Letter: The East Bay needs its own hospital

Posted 11/23/22

To the editor:

Thomas Paine, the often quoted colonial newsman, once wrote, “If you are afraid to offend, you can't be honest.”

Hospitals across the river and the Washington Bridge …

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Letter: The East Bay needs its own hospital

Posted

To the editor:

Thomas Paine, the often quoted colonial newsman, once wrote, “If you are afraid to offend, you can't be honest.”

Hospitals across the river and the Washington Bridge are in a crisis, unable to operate without a crisis mode, especially in the Emergency Room, with wait hours up to 13 hours on corridor uncomfortable carts, lack of nurses and doctors, and every health care attendant running around trying to relieve the pain or stress of patients.

Why? Well, when you call your primary doctor, if you can find one nowadays, the phone robot will say if you have an emergency call 911 and if rescue comes you go to the hospital ER. There are no house calls, and doctors, like the rest of the health care system, are market driven, not patient driven.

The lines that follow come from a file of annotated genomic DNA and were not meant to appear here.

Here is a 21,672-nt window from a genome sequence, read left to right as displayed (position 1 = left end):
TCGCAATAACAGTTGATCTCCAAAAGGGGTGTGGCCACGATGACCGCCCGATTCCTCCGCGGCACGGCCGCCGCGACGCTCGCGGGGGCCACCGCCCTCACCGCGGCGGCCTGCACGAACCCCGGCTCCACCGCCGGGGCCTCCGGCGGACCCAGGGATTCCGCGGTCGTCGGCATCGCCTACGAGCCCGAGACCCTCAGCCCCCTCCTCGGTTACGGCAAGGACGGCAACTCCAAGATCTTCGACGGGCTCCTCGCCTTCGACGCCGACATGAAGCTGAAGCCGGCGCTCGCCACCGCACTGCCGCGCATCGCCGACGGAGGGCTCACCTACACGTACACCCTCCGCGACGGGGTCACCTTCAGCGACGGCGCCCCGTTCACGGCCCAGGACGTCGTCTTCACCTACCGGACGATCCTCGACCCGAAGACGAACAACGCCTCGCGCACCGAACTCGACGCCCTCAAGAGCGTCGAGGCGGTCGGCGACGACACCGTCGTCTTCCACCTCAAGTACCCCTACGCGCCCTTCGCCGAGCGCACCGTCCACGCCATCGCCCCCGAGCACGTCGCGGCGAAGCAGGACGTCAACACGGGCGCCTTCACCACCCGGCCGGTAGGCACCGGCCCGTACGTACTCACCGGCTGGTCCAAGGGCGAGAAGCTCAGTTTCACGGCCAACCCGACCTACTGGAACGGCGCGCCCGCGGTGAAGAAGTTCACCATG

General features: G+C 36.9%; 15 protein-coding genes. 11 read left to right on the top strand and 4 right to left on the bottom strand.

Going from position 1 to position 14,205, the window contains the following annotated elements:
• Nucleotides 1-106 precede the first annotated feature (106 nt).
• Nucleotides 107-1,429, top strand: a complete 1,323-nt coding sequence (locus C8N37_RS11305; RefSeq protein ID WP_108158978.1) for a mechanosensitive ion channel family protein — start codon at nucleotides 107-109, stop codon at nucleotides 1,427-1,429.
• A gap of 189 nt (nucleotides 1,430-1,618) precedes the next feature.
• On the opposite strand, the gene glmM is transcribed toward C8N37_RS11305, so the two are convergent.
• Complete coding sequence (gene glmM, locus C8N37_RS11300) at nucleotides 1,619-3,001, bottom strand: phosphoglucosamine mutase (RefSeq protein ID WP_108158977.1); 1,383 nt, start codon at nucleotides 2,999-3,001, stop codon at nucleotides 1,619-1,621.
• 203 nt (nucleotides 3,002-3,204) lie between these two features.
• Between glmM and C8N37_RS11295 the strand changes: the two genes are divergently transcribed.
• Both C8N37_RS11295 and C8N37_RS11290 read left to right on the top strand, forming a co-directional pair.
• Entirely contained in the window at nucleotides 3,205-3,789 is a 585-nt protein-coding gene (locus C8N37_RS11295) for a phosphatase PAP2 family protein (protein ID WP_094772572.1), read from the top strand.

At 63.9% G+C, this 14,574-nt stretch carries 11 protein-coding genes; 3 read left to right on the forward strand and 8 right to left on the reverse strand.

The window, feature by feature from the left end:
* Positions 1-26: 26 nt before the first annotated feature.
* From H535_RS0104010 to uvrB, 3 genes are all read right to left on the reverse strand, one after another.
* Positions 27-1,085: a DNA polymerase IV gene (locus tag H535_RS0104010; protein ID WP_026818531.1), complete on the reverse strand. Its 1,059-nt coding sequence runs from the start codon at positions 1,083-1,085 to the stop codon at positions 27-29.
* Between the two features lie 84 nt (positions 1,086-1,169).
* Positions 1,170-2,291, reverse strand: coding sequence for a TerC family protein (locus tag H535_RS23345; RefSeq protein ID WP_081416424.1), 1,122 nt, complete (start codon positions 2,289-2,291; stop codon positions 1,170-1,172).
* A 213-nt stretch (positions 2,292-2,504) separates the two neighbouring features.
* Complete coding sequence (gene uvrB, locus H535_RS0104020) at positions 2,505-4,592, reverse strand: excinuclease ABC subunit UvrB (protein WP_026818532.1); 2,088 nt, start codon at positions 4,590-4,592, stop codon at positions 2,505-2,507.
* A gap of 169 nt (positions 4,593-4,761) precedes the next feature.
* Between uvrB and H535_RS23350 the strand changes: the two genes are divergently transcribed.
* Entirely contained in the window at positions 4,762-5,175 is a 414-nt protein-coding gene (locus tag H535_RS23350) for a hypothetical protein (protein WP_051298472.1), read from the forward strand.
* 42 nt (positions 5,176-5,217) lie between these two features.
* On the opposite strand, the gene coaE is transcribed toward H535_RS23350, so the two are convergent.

When the Washington Bridge has a crash or some other reason to stop traffic, like trailer truck tip-overs, our side of the river is blocked and emergency traffic is blocked. Ask any medical attendant, time is an important factor for heart attacks, strokes and others. It doesn't make any sense to have a venture system squeezing important traffic in medical emergencies on I-195 West.

Moreover, parking is very limited due to increased buildings and no lots in Providence hospitals. We (the East Bay) need a full-fledged, 300-bed hospital with an ER, outpatient services, medical imaging, out-patient surgery, lab, and intensive care with step-down facilities. A non-profit one at that.

Nurses are the key to good hospitals, and we need free education for them. Remember, the health care industry sets its own rates with the insurance companies. The patient has no say, just the pay. Then the middle class picks up the difference. Patients are left out of the negotiations. Are lobbyists setting the rates in negotiations?

With a $610 million surplus in the state, how about a hospital for this side of the river that is accessible and safe.  

Richard Ferreira

Riverside

Ferreira is the former director of security at the Roger Williams Medical Center in Providence and is a retired East Providence Police Department captain.

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